For a great many tasks, there are two dominant journeys or paths that customers would like to take. Consider the following tasks:
• Download the latest firmware for the RV042 router.
• Find the waiting times for Child and Adolescent Mental Health Services.
• What is the lowest price service for a 2015 Prius Active?
• Did more people die of heart attacks in Canada than in France in 2010?
People tend to think about the above type of tasks in two ways:
1. From an Object point of view
2. From a Subject point of view
Download the latest firmware for the RV042 router.
• Object: I want to get to the RV042 homepage then look for the firmware to download
• Subject: I want to get to the download software section and then look for the RV042
Find the costs for Child and Adolescent Mental Health Services.
• Object: I want to find the Child and Adolescent Mental Health homepage and then look for costs information.
• Subject: I want to go to the costs section and then look for Child and Adolescent Mental Health services.
What is the lowest price service for a 2015 Prius Active?
• Object: I want to get to the Prius Active homepage and then look for service costs.
• Subject: I want to go to the Service section and then find costs for a Prius Active service.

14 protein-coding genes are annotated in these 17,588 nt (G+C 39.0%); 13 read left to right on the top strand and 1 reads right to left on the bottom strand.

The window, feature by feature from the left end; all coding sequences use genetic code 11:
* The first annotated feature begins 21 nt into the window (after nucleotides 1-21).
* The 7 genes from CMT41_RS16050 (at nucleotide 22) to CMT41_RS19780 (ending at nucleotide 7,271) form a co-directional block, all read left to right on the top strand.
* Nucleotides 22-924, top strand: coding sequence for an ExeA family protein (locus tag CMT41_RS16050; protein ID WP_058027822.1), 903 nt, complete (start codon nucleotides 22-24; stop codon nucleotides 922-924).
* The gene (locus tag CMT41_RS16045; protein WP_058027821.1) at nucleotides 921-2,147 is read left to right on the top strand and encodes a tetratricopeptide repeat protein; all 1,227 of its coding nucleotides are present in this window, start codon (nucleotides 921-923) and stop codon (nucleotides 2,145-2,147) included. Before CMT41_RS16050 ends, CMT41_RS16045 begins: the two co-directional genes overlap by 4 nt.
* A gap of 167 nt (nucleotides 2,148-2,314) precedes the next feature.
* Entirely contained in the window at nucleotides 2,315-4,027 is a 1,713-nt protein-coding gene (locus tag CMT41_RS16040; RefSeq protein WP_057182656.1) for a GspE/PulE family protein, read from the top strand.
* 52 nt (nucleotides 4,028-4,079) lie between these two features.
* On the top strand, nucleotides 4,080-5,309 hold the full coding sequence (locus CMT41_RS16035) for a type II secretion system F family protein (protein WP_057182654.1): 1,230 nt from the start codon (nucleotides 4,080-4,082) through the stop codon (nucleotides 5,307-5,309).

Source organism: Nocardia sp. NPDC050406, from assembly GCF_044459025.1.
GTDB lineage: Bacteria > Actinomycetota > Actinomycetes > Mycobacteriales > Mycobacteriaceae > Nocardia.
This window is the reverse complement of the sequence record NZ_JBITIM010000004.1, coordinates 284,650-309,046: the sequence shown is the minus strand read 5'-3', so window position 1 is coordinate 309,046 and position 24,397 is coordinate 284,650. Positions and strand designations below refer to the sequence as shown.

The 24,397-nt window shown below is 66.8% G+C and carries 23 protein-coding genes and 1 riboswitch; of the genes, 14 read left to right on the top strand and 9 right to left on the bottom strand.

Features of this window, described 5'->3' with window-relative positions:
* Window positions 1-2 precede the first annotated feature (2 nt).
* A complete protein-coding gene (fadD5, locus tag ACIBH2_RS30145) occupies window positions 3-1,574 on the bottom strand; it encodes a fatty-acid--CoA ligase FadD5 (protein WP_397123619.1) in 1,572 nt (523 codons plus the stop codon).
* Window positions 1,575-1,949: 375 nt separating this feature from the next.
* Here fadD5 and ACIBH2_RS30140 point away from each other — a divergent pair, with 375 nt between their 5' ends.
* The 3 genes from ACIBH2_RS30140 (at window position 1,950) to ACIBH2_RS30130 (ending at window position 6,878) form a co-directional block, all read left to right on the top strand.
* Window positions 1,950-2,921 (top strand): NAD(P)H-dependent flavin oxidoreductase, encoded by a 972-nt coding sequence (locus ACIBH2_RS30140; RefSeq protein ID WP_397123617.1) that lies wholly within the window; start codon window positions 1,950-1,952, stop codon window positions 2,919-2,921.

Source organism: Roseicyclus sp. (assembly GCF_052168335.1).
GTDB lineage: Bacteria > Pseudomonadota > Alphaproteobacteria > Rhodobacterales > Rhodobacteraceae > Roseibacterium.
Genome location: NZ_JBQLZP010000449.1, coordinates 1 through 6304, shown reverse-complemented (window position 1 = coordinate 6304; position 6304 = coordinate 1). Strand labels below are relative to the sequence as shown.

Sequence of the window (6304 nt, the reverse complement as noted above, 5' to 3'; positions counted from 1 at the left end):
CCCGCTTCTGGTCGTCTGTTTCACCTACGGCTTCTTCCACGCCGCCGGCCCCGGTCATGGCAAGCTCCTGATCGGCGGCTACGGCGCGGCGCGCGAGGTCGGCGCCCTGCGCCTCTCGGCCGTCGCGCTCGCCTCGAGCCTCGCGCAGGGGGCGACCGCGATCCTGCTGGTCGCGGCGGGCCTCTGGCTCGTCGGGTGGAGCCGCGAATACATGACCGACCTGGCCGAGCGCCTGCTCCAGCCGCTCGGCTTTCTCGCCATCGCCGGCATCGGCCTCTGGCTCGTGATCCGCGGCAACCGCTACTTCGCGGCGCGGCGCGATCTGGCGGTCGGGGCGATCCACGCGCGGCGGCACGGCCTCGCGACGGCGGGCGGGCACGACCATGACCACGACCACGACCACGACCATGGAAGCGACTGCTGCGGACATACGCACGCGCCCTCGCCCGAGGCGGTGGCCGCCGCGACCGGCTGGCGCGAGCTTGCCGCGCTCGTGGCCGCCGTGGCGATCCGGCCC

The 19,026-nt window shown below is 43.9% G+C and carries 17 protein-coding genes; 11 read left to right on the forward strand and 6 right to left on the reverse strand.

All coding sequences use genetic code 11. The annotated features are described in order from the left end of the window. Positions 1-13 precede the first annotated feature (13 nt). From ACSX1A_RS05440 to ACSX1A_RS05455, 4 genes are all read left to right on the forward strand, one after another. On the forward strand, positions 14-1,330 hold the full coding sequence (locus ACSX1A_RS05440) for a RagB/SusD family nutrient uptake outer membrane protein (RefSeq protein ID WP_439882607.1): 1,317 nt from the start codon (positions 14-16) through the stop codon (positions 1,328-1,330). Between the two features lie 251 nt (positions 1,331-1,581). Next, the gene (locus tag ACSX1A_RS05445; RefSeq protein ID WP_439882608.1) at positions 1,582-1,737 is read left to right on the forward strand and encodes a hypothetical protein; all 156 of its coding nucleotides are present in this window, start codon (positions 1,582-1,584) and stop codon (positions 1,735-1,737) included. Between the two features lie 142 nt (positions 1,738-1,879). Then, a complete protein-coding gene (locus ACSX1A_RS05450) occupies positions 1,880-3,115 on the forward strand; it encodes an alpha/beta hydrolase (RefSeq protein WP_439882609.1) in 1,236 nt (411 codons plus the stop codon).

Did more people die of heart attacks in Canada than in France in 2010?
• Object: I want to get to the Canada or France homepage and then find a link for health.
• Subject: I want to get to the Health homepage and then find a link to heart disease and then find information on Canada and France.
The closer you get to your destination, the more the navigation should be minimized. Once someone, for example, has arrived at the Martin Smith W-100 Acoustic Guitar homepage, let them focus on that guitar. Make the page all about that guitar. Strip away navigation that is not about that guitar.
Nobody is at your website or app to gaze lovingly at your navigation. “I didn’t like the Grand Canyon itself, but I did enjoy the fonts they used on their signposts,” said nobody, ever (except maybe a graphic designer).
Navigation should not draw attention to itself. It should take up as little space as possible while still being functional and helping people get to where they want to. If your customers are spending a lot of time staring at your navigation, that is most definitely a problem. If the navigation was clear, they could quickly scan it and then choose what they needed to do.
The use of minimalism does depend on where exactly on the site you are. If you are on the homepage of a site like gov.uk, which seeks to deliver a massive range of services to an entire population, then it can make sense to dominate the page with navigation. However, once you get to a specific benefit page, for example, the navigation is minimized so as to focus on the content for that particular benefit.